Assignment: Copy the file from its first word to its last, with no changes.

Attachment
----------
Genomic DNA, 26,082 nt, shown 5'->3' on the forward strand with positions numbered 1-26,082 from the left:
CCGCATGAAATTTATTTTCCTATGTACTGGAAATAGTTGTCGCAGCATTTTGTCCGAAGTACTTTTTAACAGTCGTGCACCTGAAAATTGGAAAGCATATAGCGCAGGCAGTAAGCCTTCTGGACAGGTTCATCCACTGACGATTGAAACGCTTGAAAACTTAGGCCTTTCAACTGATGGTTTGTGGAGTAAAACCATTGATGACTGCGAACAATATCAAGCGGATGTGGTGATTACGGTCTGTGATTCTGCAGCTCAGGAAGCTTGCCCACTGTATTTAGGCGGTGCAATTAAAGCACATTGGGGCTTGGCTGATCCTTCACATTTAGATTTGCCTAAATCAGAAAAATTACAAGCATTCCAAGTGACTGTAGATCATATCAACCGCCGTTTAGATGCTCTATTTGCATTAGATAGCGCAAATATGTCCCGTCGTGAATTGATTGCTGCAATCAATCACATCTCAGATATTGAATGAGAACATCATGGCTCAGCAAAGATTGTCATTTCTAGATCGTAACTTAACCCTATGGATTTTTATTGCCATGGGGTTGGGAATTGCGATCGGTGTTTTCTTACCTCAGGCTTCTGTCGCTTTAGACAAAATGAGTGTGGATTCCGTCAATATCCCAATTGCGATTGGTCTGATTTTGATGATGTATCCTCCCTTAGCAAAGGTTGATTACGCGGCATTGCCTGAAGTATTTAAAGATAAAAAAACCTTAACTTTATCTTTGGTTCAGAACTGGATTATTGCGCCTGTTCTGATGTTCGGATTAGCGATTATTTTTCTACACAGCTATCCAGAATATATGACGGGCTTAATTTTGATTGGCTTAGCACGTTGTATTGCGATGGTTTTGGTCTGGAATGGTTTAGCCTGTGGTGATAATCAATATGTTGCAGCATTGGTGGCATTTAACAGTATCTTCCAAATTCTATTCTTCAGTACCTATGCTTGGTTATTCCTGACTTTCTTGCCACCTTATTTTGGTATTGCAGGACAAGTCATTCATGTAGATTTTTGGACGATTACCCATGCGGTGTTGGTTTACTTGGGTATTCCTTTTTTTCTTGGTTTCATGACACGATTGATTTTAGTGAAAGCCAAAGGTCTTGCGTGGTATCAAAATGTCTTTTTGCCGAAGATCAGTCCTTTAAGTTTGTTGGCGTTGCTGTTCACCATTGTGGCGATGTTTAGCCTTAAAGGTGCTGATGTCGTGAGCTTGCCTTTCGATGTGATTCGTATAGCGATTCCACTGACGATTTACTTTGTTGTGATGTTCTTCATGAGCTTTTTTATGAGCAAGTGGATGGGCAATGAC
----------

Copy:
Genomic DNA, 26,082 nt, shown 5'->3' on the forward strand with positions numbered 1-26,082 from the left:
CCGCATGAAATTTATTTTCCTATGTACTGGAAATAGTTGTCGCAGCATTTTGTCCGAAGTACTTTTTAACAGTCGTGCACCTGAAAATTGGAAAGCATATAGCGCAGGCAGTAAGCCTTCTGGACAGGTTCATCCACTGACGATTGAAACGCTTGAAAACTTAGGCCTTTCAACTGATGGTTTGTGGAGTAAAACCATTGATGACTGCGAACAATATCAAGCGGATGTGGTGATTACGGTCTGTGATTCTGCAGCTCAGGAAGCTTGCCCACTGTATTTAGGCGGTGCAATTAAAGCACATTGGGGCTTGGCTGATCCTTCACATTTAGATTTGCCTAAATCAGAAAAATTACAAGCATTCCAAGTGACTGTAGATCATATCAACCGCCGTTTAGATGCTCTATTTGCATTAGATAGCGCAAATATGTCCCGTCGTGAATTGATTGCTGCAATCAATCACATCTCAGATATTGAATGAGAACATCATGGCTCAGCAAAGATTGTCATTTCTAGATCGTAACTTAACCCTATGGATTTTTATTGCCATGGGGTTGGGAATTGCGATCGGTGTTTTCTTACCTCAGGCTTCTGTCGCTTTAGACAAAATGAGTGTGGATTCCGTCAATATCCCAATTGCGATTGGTCTGATTTTGATGATGTATCCTCCCTTAGCAAAGGTTGATTACGCGGCATTGCCTGAAGTATTTAAAGATAAAAAAACCTTAACTTTATCTTTGGTTCAGAACTGGATTATTGCGCCTGTTCTGATGTTCGGATTAGCGATTATTTTTCTACACAGCTATCCAGAATATATGACGGGCTTAATTTTGATTGGCTTAGCACGTTGTATTGCGATGGTTTTGGTCTGGAATGGTTTAGCCTGTGGTGATAATCAATATGTTGCAGCATTGGTGGCATTTAACAGTATCTTCCAAATTCTATTCTTCAGTACCTATGCTTGGTTATTCCTGACTTTCTTGCCACCTTATTTTGGTATTGCAGGACAAGTCATTCATGTAGATTTTTGGACGATTACCCATGCGGTGTTGGTTTACTTGGGTATTCCTTTTTTTCTTGGTTTCATGACACGATTGATTTTAGTGAAAGCCAAAGGTCTTGCGTGGTATCAAAATGTCTTTTTGCCGAAGATCAGTCCTTTAAGTTTGTTGGCGTTGCTGTTCACCATTGTGGCGATGTTTAGCCTTAAAGGTGCTGATGTCGTGAGCTTGCCTTTCGATGTGATTCGTATAGCGATTCCACTGACGATTTACTTTGTTGTGATGTTCTTCATGAGCTTTTTTATGAGCAAGTGGATGGGCAATGAC